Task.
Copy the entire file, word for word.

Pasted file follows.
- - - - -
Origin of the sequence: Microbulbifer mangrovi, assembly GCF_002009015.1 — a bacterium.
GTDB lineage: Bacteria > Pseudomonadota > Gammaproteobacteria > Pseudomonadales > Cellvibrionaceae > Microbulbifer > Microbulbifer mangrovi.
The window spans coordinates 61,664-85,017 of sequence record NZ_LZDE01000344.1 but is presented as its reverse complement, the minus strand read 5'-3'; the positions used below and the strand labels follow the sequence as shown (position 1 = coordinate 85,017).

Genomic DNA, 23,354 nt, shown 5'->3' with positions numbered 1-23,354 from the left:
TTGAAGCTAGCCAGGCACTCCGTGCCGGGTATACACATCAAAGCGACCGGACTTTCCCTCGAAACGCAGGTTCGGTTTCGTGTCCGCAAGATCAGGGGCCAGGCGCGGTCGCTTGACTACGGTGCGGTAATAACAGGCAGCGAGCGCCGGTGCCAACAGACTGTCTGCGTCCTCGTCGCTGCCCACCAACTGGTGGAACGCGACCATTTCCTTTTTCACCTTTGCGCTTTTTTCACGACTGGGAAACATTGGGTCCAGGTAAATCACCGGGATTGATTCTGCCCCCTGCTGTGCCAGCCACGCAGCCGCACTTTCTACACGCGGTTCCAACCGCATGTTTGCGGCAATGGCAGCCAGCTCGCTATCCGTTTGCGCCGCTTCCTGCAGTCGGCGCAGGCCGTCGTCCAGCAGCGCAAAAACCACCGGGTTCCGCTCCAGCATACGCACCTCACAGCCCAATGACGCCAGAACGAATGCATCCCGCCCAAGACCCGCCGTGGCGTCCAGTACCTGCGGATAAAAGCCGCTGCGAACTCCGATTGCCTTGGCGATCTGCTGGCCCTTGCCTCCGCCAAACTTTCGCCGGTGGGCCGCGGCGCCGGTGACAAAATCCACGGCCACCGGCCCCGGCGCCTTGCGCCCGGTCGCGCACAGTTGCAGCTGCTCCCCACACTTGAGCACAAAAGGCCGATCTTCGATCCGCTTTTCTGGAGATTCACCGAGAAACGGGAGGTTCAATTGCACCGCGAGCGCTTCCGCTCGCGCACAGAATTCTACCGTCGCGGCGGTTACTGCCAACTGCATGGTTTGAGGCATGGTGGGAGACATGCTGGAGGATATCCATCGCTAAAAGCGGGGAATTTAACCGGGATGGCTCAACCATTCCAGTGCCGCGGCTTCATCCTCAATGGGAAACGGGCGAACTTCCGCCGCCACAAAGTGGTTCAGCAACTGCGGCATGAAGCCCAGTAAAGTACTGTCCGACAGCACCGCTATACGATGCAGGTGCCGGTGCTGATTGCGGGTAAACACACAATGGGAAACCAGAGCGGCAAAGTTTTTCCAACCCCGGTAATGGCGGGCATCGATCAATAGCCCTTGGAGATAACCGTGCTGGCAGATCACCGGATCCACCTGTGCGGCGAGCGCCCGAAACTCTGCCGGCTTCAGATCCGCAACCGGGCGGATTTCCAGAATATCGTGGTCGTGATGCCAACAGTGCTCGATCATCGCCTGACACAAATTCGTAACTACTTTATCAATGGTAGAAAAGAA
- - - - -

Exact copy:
Origin of the sequence: Microbulbifer mangrovi, assembly GCF_002009015.1 — a bacterium.
GTDB lineage: Bacteria > Pseudomonadota > Gammaproteobacteria > Pseudomonadales > Cellvibrionaceae > Microbulbifer > Microbulbifer mangrovi.
The window spans coordinates 61,664-85,017 of sequence record NZ_LZDE01000344.1 but is presented as its reverse complement, the minus strand read 5'-3'; the positions used below and the strand labels follow the sequence as shown (position 1 = coordinate 85,017).

Genomic DNA, 23,354 nt, shown 5'->3' with positions numbered 1-23,354 from the left:
TTGAAGCTAGCCAGGCACTCCGTGCCGGGTATACACATCAAAGCGACCGGACTTTCCCTCGAAACGCAGGTTCGGTTTCGTGTCCGCAAGATCAGGGGCCAGGCGCGGTCGCTTGACTACGGTGCGGTAATAACAGGCAGCGAGCGCCGGTGCCAACAGACTGTCTGCGTCCTCGTCGCTGCCCACCAACTGGTGGAACGCGACCATTTCCTTTTTCACCTTTGCGCTTTTTTCACGACTGGGAAACATTGGGTCCAGGTAAATCACCGGGATTGATTCTGCCCCCTGCTGTGCCAGCCACGCAGCCGCACTTTCTACACGCGGTTCCAACCGCATGTTTGCGGCAATGGCAGCCAGCTCGCTATCCGTTTGCGCCGCTTCCTGCAGTCGGCGCAGGCCGTCGTCCAGCAGCGCAAAAACCACCGGGTTCCGCTCCAGCATACGCACCTCACAGCCCAATGACGCCAGAACGAATGCATCCCGCCCAAGACCCGCCGTGGCGTCCAGTACCTGCGGATAAAAGCCGCTGCGAACTCCGATTGCCTTGGCGATCTGCTGGCCCTTGCCTCCGCCAAACTTTCGCCGGTGGGCCGCGGCGCCGGTGACAAAATCCACGGCCACCGGCCCCGGCGCCTTGCGCCCGGTCGCGCACAGTTGCAGCTGCTCCCCACACTTGAGCACAAAAGGCCGATCTTCGATCCGCTTTTCTGGAGATTCACCGAGAAACGGGAGGTTCAATTGCACCGCGAGCGCTTCCGCTCGCGCACAGAATTCTACCGTCGCGGCGGTTACTGCCAACTGCATGGTTTGAGGCATGGTGGGAGACATGCTGGAGGATATCCATCGCTAAAAGCGGGGAATTTAACCGGGATGGCTCAACCATTCCAGTGCCGCGGCTTCATCCTCAATGGGAAACGGGCGAACTTCCGCCGCCACAAAGTGGTTCAGCAACTGCGGCATGAAGCCCAGTAAAGTACTGTCCGACAGCACCGCTATACGATGCAGGTGCCGGTGCTGATTGCGGGTAAACACACAATGGGAAACCAGAGCGGCAAAGTTTTTCCAACCCCGGTAATGGCGGGCATCGATCAATAGCCCTTGGAGATAACCGTGCTGGCAGATCACCGGATCCACCTGTGCGGCGAGCGCCCGAAACTCTGCCGGCTTCAGATCCGCAACCGGGCGGATTTCCAGAATATCGTGGTCGTGATGCCAACAGTGCTCGATCATCGCCTGACACAAATTCGTAACTACTTTATCAATGGTAGAAAAGAA